Dobson's radio shows also featured an interview with Michael Youssef, an Egyptian-born evangelical pastor based in Atlanta, and a conversation with former Sen. Rick Santorum (R-PA) "about the radical jihadist threat, what the U.S. government is doing, and what our government should be doing in the months and years ahead to protect all Americans from the possibility of nuclear, chemical, or biological attacks on our soil." Santorum, who was handily defeated by Democrat Bob Casey in last November's Senate race, has become the head of a new project called "America's Enemies," headquartered at the Ethics and Public Policy Center, a Washington-based think tank formerly headed by neoconservative hawk Elliott Abrams.
In mid-May, the Daily Telegraph reported that former U.S. United Nations Amb. John Bolton maintained that "a nuclear Iran would be as dangerous as 'Hitler marching into the Rhineland' in 1936 and should be prevented by Western military strikes if necessary." Bolton "told the Daily Telegraph that the European Union had to 'get more serious' about Iran and recognize that its diplomatic attempts to halt Iran's enrichment program had failed." Despite Dobson's strong support, Bolton, who still has close ties to the Bush administration, was forced to resign his post at the UN when it became apparent that he didn't have enough votes in the Senate to be confirmed.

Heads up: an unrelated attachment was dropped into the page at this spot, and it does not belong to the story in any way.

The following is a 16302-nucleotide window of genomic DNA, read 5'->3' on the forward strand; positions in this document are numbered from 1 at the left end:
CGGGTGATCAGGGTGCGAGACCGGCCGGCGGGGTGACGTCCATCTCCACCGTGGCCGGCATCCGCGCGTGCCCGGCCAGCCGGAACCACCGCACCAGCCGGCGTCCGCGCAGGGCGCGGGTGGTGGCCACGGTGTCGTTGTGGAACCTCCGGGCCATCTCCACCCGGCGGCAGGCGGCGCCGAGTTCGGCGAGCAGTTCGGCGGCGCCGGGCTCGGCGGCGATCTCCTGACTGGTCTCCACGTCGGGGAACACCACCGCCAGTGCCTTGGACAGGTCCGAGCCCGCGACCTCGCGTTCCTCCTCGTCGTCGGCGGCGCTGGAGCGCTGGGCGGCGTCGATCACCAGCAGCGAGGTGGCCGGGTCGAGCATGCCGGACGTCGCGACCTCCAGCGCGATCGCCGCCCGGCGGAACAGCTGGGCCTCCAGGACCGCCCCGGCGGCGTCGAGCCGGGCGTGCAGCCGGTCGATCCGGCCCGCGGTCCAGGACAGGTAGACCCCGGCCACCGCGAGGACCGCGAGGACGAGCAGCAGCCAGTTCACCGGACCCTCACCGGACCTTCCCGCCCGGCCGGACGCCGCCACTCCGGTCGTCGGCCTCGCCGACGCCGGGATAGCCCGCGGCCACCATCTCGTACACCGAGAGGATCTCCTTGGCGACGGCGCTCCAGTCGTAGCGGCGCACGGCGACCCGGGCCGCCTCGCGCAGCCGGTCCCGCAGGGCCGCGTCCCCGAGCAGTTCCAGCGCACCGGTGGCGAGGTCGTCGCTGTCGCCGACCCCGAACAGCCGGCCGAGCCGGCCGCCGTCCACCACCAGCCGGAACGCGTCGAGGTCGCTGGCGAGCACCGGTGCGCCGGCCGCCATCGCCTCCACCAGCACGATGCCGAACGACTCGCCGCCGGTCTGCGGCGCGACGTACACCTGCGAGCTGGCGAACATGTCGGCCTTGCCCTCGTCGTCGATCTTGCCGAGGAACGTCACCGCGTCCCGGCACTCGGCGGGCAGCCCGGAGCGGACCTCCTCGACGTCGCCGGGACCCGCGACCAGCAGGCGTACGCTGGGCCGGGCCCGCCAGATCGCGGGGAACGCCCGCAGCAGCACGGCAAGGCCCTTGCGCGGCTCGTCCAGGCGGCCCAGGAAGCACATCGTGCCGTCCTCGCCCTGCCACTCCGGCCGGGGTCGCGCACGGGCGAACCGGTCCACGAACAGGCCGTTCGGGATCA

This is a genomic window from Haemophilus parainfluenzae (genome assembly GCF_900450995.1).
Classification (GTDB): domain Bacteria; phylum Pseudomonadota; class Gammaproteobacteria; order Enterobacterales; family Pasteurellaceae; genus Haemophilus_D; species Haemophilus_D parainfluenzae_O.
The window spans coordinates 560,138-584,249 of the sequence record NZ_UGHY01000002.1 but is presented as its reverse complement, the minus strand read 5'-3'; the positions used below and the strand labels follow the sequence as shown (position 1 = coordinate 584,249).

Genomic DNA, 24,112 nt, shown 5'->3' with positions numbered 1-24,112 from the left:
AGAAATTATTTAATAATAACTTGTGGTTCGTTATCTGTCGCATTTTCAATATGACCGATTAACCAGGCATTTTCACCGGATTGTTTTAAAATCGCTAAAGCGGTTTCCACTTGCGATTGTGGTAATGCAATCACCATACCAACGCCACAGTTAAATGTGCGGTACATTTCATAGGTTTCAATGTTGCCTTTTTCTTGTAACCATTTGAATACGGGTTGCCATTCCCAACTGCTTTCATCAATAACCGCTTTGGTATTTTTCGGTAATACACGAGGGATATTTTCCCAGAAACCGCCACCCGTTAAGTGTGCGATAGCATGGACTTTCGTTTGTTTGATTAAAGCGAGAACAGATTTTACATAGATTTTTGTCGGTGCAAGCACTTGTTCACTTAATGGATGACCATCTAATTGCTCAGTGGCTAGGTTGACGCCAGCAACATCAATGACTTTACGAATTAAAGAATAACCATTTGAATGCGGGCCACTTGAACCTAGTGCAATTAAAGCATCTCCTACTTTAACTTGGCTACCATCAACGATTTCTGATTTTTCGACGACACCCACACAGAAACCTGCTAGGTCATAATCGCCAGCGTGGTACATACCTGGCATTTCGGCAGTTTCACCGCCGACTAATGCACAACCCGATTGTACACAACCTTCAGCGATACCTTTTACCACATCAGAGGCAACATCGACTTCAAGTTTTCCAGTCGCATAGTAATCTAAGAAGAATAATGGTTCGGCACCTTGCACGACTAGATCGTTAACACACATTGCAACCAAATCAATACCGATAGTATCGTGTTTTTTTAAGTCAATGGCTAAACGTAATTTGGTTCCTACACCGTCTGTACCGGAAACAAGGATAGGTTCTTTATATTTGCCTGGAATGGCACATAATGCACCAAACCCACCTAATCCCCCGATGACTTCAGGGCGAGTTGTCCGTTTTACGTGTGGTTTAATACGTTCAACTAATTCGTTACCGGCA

Dobson currently heads Focus on the Family Action, described on its website as a "cultural action organization that is completely separate from Focus on the Family legally." Focus on the Family Action "will provide a platform for informing, inspiring, and rallying those who care deeply about the family to greater involvement in the moral, cultural, and political issues that threaten our nation."
While Dobson won't back Giuliani—the candidate whose campaign is centered on national security issues—he nevertheless is looking for someone who can adroitly mix and match traditional values issues with a muscular approach to foreign policy questions. Is there a Gingrich in Dobson's future?
Bill Berkowitz is a freelance writer covering right-wing groups and movements and a contributor to Right Web (rightweb.irc-online.org).
Bill Berkowitz, "Religious Right Rejects Giuliani," Right Web Analysis (Somerville, MA: International Relations Center, May 24, 2007).